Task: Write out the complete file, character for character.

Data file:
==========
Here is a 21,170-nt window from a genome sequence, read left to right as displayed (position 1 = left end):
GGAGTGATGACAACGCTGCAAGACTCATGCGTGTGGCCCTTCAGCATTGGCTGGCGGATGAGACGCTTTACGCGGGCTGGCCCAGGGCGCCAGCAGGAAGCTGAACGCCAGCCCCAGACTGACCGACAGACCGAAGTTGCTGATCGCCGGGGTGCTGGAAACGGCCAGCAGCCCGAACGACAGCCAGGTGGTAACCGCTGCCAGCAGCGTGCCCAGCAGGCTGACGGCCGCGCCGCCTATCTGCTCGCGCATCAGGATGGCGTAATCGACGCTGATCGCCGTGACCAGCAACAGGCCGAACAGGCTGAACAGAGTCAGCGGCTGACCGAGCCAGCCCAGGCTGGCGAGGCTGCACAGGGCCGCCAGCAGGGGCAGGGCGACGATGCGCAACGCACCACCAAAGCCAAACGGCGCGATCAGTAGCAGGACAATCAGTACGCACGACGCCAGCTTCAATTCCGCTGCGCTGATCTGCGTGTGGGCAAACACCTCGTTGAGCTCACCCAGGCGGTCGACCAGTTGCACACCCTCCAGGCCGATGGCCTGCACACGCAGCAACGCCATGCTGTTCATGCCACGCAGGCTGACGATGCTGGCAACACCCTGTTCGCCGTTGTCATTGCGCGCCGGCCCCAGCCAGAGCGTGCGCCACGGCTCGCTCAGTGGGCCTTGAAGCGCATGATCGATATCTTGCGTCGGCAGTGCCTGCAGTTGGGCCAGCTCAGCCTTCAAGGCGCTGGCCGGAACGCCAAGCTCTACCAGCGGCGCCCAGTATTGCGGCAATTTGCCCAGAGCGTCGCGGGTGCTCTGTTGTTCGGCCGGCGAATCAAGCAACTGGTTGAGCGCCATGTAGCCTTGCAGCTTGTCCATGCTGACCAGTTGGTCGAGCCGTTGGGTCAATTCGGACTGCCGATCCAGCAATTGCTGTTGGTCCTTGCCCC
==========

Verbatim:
Here is a 21,170-nt window from a genome sequence, read left to right as displayed (position 1 = left end):
GGAGTGATGACAACGCTGCAAGACTCATGCGTGTGGCCCTTCAGCATTGGCTGGCGGATGAGACGCTTTACGCGGGCTGGCCCAGGGCGCCAGCAGGAAGCTGAACGCCAGCCCCAGACTGACCGACAGACCGAAGTTGCTGATCGCCGGGGTGCTGGAAACGGCCAGCAGCCCGAACGACAGCCAGGTGGTAACCGCTGCCAGCAGCGTGCCCAGCAGGCTGACGGCCGCGCCGCCTATCTGCTCGCGCATCAGGATGGCGTAATCGACGCTGATCGCCGTGACCAGCAACAGGCCGAACAGGCTGAACAGAGTCAGCGGCTGACCGAGCCAGCCCAGGCTGGCGAGGCTGCACAGGGCCGCCAGCAGGGGCAGGGCGACGATGCGCAACGCACCACCAAAGCCAAACGGCGCGATCAGTAGCAGGACAATCAGTACGCACGACGCCAGCTTCAATTCCGCTGCGCTGATCTGCGTGTGGGCAAACACCTCGTTGAGCTCACCCAGGCGGTCGACCAGTTGCACACCCTCCAGGCCGATGGCCTGCACACGCAGCAACGCCATGCTGTTCATGCCACGCAGGCTGACGATGCTGGCAACACCCTGTTCGCCGTTGTCATTGCGCGCCGGCCCCAGCCAGAGCGTGCGCCACGGCTCGCTCAGTGGGCCTTGAAGCGCATGATCGATATCTTGCGTCGGCAGTGCCTGCAGTTGGGCCAGCTCAGCCTTCAAGGCGCTGGCCGGAACGCCAAGCTCTACCAGCGGCGCCCAGTATTGCGGCAATTTGCCCAGAGCGTCGCGGGTGCTCTGTTGTTCGGCCGGCGAATCAAGCAACTGGTTGAGCGCCATGTAGCCTTGCAGCTTGTCCATGCTGACCAGTTGGTCGAGCCGTTGGGTCAATTCGGACTGCCGATCCAGCAATTGCTGTTGGTCCTTGCCCC